To the consumer, a company's success hinges on only a few points— product quality naturally, customer service and reliable shipping speed. Fulfillment services affect two of those three, making them a key component to customer satisfaction. Murky or disconnected fulfillment chains disrupt not only smooth workflows but customer perception as well. Data visualization, on the other hand, clears the clouds and provides companies with vital top-down views of their fulfillment operations, allowing real time assessments, highlighting weak points and much more.
Where Is My Order?
A customer that's willing to call or contact your customer service department won't want to hear when an order 'left the warehouse' or a wide range of dates when it is 'expected' to arrive. If your employees have access to the tied-in data from a logistics provider, they can track the shipment and give an extremely accurate answer— the type of attention to detail that brings customers back.
As Legacy Supply Chain Services advises in a whitepaper for SupplyChain247, proper contextualization of your data feeds will not only help with answering these spot questions, but will also give you the tools to hone your shipment approaches to prevent impatient questions in the first place. Logistics information, in particular, will also assist with mitigating lost or misdirected shipments from fulfillment services, improving in-house operations as well.
Where Are You Needed?
Social media has given driven businesses an unprecedented ability to keep a finger on the pulse of consumer and industry habits, and with that oversight comes the ability to forecast where trends are blooming, currently traveling and where they're fading into the sunset.
Visua.ly points out a case of an unlikely marriage of operational and logistics efficiency and a children's movie—Teenage Mutant Ninja Turtles— by highlighting how social media was used to forecast where shipments of branded merchandise needed to be, based on social media "chatter." This same method can easily be extrapolated to different industries, and even used as an ad hoc method of determining how pervasive a competitor is among stockists in an area. Visualization that ties product keywords to 'need' words will help narrow focus on likely targets for product promotions and spotlights.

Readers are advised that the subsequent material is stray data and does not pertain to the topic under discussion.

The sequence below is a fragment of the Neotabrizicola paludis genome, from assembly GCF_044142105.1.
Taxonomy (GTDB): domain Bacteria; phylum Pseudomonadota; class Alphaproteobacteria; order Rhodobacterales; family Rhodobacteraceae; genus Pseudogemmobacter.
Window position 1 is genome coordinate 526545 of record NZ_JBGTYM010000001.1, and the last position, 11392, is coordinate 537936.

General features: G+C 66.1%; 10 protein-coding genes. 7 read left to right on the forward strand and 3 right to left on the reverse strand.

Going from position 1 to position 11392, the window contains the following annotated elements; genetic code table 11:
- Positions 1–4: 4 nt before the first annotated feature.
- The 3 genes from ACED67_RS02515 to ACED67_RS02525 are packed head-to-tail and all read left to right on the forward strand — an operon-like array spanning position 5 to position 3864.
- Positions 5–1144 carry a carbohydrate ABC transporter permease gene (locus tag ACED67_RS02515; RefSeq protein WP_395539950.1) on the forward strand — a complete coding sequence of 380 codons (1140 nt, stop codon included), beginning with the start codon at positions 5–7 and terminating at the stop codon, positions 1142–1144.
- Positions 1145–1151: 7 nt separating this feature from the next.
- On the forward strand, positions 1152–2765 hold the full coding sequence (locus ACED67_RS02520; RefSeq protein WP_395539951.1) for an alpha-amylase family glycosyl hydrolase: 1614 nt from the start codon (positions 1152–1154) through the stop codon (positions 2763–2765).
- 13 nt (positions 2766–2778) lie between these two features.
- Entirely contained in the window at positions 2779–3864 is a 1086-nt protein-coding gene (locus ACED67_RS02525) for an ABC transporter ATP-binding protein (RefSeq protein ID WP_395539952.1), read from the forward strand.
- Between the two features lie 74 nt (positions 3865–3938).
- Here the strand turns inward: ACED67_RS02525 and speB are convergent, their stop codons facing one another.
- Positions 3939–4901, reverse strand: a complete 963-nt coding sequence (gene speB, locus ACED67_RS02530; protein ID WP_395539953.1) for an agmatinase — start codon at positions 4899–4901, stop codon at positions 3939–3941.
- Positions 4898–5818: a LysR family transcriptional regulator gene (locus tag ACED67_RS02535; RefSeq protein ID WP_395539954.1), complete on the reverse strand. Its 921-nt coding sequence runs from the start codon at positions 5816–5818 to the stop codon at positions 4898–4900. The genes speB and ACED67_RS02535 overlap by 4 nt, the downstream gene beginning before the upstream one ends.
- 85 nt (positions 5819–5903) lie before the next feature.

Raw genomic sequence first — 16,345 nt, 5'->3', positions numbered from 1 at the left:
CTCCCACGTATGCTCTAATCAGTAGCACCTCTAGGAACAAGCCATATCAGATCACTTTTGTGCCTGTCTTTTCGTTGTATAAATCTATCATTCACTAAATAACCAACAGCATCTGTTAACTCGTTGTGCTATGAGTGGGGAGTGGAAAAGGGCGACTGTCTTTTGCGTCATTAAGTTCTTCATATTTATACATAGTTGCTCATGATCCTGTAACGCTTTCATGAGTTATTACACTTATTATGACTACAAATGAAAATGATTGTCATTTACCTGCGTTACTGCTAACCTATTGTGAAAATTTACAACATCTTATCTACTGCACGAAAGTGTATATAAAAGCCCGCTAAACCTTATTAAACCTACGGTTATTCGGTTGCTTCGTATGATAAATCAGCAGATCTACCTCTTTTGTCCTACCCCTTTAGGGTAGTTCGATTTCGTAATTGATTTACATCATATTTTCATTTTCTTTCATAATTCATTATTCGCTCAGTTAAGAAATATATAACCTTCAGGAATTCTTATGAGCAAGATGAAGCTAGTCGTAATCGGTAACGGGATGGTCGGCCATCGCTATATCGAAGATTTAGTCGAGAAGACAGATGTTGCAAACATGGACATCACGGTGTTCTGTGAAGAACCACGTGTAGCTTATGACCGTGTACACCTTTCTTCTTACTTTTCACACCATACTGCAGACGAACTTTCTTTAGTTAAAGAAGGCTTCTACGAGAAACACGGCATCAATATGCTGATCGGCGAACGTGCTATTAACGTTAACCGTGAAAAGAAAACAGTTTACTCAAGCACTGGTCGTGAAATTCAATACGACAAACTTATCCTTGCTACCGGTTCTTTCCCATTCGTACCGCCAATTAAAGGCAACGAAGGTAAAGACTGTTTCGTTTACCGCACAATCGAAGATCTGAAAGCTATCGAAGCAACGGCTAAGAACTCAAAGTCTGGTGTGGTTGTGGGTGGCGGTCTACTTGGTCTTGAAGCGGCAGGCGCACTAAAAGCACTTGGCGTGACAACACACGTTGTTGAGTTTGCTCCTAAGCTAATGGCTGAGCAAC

What Are Your Vendors Providing?
Those in business know that the end product is only part of the 'package' being provided. Price, promotion and especially place comprise the other three sides of the marketing square. If your supply chain vendors aren't offering you this information, you may need to consider if they're truly serving your company's needs.
Partnering with a vendor who, for example, delivers end-to-end tracking, with no "holes" as a shipment is loaded into a barge or rural carrier, is sometimes worth a bump in cost over a more affordable vendor that lacks this ability. In fact, Lora Cecere explains in an article for Forbes that visibility and tracking is becoming increasingly vital as supply chain outsourcing becomes commonplace. The need for visibility doesn't necessarily mean that you need to swap vendors, but if you're struggling with shipment holes, it may be time to discuss a revised set of expectations with your current material or logistics providers.
Fulfillment services, customer interactions, efficiency plans— all of these are dependent on having not only current data, but the systems to process, compare and contrast it. Visibility should be considered a corporate goal alongside fill rates, shipment times and inventory targeting— treating it with the proper amount of respect and forethought will reward your company with the data it needs to leave competitors in the dust.
Whether your current visibility isn't all it could be, or you're already behind in initially formulating and implementing it, devote some time into cleaning off your business' most important lens in order to see the big picture.